Maritime Labour Convention 2006 as amended (MLC) – update on the Club’s non-pooled plain language liability insurance policies (E.g. yacht, dive boat, small passenger)

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Financial security requirements

Reference is made to the Circular dated 30 June 2016, which informed Members of the amendments to the Maritime Labour Convention 2006 which will enter into force on 18 January 2017. After this date, ships that are subject to the MLC will be required to display MLC Certificates issued by an insurer or other financial security provider confirming that insurance or other financial security is in place for liabilities in respect of:

  • outstanding wages and repatriation of seafarers together with incidental costs and expenses in accordance with MLC Regulation 2.5, Standard A2.5.2 and Guideline B2.5, and
  • compensation for death or long-term disability in accordance with Regulation 4.2, Standard A4.2.1 and Guideline B4.2.

The purpose of this Circular is to provide you, as Plain Language policy holders, with an update regarding the steps which are being taken to enable you to meet the financial security requirements. This Circular contains the most important information. If you require further clarification please contact the Club.

Ships requiring MLC Certificates

It is important for you to note that MLC certificates are not required for all vessels. Please refer to the extract from the Maritime Labour Convention below for further details. ¹

Otherwise, Ships will require MLC Certificates if they are:

  • registered in a state where MLC is in force; or
  • calling at a port in a jurisdiction where MLC is in force.

Details of States which are party to MLC can be found in the MLC Database maintained by the International Labour Organisation.

MLC Certificates are not required by ships registered in States which are not party to MLC and which will not call at States which are party to MLC.


The MLC Certificates will be sent to you by us in PDF format. The MLC Certificates that you will receive will be determined by the inception date of your Policy. You must print the MLC Certificates and ensure that they are posted in a conspicuous place on board where they are to be available to seafarers no later than 18 January 2017.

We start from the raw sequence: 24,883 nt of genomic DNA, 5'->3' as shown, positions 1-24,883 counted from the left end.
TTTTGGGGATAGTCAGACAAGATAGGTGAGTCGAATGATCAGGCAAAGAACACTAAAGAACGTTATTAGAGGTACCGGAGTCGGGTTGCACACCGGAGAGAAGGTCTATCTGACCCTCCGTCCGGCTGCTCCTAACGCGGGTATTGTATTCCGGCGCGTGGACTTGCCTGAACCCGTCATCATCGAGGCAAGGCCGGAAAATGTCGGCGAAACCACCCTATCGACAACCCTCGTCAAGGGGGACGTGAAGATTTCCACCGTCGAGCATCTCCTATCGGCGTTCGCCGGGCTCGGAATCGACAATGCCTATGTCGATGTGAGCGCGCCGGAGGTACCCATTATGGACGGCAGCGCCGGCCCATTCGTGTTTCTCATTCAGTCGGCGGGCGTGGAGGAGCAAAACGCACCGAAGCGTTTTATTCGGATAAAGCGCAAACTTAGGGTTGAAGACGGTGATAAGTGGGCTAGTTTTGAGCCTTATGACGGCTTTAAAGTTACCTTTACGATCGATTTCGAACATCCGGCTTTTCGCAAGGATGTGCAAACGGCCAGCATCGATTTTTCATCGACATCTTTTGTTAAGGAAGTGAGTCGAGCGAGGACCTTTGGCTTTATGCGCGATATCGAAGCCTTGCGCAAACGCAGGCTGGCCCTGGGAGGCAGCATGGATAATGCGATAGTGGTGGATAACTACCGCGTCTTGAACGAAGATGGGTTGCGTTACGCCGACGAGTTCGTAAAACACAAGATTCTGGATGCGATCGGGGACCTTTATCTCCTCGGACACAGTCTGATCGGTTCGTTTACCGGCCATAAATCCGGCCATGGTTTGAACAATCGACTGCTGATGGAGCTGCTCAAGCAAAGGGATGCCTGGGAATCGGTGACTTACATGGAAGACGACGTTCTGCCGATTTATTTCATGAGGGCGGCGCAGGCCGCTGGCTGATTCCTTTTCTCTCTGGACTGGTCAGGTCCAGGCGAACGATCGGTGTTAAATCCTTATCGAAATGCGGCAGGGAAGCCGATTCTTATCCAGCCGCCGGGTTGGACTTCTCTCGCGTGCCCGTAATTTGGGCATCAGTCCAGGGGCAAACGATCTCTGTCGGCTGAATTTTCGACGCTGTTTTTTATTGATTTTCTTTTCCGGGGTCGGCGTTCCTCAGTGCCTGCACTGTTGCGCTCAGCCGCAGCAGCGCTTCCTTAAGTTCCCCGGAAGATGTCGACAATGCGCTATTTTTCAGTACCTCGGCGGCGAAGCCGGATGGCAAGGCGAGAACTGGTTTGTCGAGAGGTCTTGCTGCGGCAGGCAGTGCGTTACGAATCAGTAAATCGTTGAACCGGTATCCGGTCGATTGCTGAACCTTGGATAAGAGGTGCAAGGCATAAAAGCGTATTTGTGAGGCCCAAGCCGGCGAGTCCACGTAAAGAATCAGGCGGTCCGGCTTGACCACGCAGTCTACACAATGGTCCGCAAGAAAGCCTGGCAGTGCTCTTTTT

Once the MLC Certificates are issued, they will be recorded on the ship search facility on our website. We provide the MLC Certificates and there is no need to apply for State issued MLC Certificates. However, some States may require shipowners on their register to supply copies of the MLC Certificates for their records.


We are able to provide MLC Certificates at Annexes 1(a) and 2(a) on the basis set out in the Maritime Labour Convention Certificates Clause – Interim which appears at Annex 3(a). We are able to provide MLC Certificates at Annexes 1(b) and 2(b) on the basis set out in the Maritime Labour Convention Certificates Clause which appears at Annex 3(b). These documents provide that the Club will pay claims advanced by seafarers which fall within the scope of the Regulations and Standards specified in the MLC Certificates.

The MLC Certificates sent to you will vary between our Interim (at Annexes 1(a) and 2(a)) and standard documentation (at Annexes 1(b) and 2(b)), for the following reason. The Maritime Labour Convention confers on providers of financial security (e.g. insurers) the right to recover payments made under the new MLC Certificates in certain circumstances. These provisions will be incorporated into updated versions of our plain language polices (via the standard documentation referred to above). In the meantime, for Members on pre-existing policies which do not contain such rights of recovery, Interim documentation will be provided as necessary. When the Interim documentation expires, it will be replaced by the Club’s standard documentation. In order to prepare well in advance, we have decided to issue you with standard documentation if you are a Member with a Policy which incepts or has a renewal date on or after 18th November 2016.


The MLC financial security requirements raise many challenges for shipowners, insurers, flag States and Port States. Although there is some resemblance to the compulsory insurance system under IMO Conventions, there are considerable differences. For example, MLC does not stipulate a prescribed wording for the security. In addition, individual States have a degree of flexibility as to how they implement and enforce MLC from both a flag State and a Port State perspective. At the time of writing 79 States have ratified the Convention. The International Group has been instrumental in establishing an informal Correspondence Group of 18 States who have been consulted and given the opportunity to comment on the proposed steps taken by the International Group. The aim has been to provide a system for security which meets with the requirements of MLC and is accepted in all States where MLC is in force. Further updates will be provided in due course.

¹ Maritime Labour Conventions – Definition and scope of application article II

4. Except as expressly provided otherwise, this Convention applies to all ships, whether publicly or privately owned, ordinarily engaged in commercial activities, other than ships engaged in fishing or in similar pursuits and ships of traditional build such as dhows and junks. This Convention does not apply to warships or naval auxiliaries.